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With August coming to a close here’s something short and inspiring to remind us that unconventional approaches make a difference. Skateboards and Afghanistan sound like an unlikely combination but reality is proving otherwise.
Skateistan is an international non-profit charity providing skateboarding and educational programming in Afghanistan (as well as Cambodia and Pakistan). It was set up in 2009 by Oliver Percovich, with the current facilities in Kabul built on land donated by the Afghan National Olympic Committee with the consent and support of the local community.
As their website notes, “Many popular Afghan sports — football, volleyball, buzkashi, kite-flying, and bodybuilding — are seen as male activities, and females are almost always excluded from participating in them. Afghan culture does not even allow women to ride bicycles. Thankfully, Afghans largely consider skateboarding a suitable activity for girls: Skateistan has a large number of enthusiastic young women attending skateboard lessons.”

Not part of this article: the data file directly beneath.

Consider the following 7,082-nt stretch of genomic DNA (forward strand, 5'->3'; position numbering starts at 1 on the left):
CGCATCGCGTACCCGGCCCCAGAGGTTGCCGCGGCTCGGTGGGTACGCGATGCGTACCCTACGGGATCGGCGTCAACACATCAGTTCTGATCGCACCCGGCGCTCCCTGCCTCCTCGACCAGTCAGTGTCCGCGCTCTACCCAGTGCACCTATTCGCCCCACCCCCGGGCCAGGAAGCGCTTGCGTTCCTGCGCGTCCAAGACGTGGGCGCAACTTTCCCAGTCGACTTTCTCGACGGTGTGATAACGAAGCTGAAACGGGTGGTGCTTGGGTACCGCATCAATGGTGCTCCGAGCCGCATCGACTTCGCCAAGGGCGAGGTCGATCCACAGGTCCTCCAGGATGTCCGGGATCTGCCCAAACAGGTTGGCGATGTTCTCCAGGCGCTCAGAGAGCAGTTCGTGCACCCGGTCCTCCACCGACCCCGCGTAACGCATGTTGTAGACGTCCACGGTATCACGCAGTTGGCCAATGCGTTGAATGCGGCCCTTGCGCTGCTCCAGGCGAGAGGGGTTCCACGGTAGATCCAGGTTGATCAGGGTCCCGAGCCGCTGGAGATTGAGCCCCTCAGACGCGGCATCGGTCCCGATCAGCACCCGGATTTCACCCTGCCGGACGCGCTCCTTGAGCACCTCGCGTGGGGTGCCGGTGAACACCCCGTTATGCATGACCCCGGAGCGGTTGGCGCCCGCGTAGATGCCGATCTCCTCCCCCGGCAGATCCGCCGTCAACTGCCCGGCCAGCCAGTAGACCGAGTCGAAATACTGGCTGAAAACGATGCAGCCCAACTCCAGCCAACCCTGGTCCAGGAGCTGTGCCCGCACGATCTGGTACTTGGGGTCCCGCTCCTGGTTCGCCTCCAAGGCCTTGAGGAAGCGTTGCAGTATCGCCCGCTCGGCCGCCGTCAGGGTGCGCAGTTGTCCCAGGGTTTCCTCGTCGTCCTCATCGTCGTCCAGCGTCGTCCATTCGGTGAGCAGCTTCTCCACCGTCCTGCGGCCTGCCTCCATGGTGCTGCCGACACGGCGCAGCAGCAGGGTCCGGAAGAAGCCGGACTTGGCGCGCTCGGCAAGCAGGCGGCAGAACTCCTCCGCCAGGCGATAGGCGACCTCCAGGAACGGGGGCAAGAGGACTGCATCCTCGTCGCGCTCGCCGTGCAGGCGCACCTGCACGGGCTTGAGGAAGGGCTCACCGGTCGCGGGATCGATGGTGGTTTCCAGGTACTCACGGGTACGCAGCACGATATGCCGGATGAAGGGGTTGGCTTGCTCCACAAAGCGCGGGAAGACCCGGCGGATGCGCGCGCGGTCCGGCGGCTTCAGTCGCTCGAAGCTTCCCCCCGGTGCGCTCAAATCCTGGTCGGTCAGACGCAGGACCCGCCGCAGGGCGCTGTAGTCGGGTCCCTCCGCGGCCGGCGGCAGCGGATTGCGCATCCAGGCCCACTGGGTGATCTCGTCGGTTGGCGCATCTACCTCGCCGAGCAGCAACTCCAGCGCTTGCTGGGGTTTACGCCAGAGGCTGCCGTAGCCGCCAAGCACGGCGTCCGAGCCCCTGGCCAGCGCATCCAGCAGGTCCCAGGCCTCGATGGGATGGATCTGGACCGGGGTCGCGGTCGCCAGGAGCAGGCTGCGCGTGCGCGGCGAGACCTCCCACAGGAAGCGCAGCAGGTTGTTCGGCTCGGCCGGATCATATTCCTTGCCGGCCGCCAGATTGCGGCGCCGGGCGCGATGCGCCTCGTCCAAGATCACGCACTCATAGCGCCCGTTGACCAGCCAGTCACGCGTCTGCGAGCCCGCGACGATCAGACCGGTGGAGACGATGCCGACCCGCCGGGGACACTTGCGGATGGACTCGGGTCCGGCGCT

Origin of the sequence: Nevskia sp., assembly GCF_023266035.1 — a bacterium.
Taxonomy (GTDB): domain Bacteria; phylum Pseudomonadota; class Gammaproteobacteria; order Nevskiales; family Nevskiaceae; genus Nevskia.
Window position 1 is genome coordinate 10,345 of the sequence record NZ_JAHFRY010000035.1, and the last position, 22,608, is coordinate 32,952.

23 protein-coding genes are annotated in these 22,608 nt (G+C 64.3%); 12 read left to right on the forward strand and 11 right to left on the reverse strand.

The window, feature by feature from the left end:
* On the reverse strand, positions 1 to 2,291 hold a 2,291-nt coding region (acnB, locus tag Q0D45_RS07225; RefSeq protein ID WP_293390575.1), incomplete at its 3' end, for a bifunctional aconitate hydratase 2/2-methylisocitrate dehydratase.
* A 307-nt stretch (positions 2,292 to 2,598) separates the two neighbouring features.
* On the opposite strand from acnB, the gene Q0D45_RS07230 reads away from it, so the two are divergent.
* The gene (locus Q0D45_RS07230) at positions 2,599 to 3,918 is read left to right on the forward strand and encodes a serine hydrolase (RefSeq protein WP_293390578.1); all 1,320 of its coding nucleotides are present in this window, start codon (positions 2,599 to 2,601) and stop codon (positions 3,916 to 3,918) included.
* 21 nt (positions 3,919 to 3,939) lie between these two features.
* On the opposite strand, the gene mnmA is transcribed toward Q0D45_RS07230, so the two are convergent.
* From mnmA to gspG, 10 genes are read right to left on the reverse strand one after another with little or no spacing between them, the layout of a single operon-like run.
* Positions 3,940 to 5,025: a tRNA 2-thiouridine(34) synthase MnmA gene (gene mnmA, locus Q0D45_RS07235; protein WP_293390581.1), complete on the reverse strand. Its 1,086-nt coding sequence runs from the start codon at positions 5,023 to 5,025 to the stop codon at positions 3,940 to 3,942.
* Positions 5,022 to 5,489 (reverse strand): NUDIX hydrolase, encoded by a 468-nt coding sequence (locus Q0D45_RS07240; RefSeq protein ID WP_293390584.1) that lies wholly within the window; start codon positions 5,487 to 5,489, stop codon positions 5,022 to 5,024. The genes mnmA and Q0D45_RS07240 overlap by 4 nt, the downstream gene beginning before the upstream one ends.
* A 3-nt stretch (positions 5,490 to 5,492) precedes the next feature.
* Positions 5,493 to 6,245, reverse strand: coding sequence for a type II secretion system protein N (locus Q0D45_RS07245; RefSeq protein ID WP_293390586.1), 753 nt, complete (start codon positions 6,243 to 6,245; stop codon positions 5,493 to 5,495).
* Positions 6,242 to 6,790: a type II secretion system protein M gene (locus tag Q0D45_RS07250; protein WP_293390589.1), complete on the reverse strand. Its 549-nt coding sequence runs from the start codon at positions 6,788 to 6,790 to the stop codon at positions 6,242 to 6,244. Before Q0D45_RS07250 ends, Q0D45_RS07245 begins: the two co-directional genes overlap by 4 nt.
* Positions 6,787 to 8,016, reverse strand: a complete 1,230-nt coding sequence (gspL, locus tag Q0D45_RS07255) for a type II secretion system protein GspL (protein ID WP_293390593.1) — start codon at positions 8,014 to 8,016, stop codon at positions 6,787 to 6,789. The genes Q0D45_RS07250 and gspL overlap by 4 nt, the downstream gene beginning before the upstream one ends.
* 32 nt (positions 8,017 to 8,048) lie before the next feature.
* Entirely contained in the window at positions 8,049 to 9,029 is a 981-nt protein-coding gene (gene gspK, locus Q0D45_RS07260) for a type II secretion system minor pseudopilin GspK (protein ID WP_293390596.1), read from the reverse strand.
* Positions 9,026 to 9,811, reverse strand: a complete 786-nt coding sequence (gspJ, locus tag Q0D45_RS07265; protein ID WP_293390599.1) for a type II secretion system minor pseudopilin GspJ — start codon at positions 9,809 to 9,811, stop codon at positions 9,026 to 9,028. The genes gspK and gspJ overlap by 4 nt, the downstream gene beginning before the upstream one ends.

A piece on Al Jazeera quotes 13-year-old Zurhana: “”It’s hard to be a girl in Afghanistan, most people think that girls should be in their homes, just cooking, working at home. Skateistan is a really great opportunity for us,” she says.”
I tried to learn to skateboard one summer, wobbling down an alley on a creaky deck – and really not getting very far. What these girls have achieved is incredible and should not be underestimated.
If you want to find out more about how to support this awesome project, click here.
You can follow @Skateistan on Twitter.
Originally published here by the Foreign Policy Association.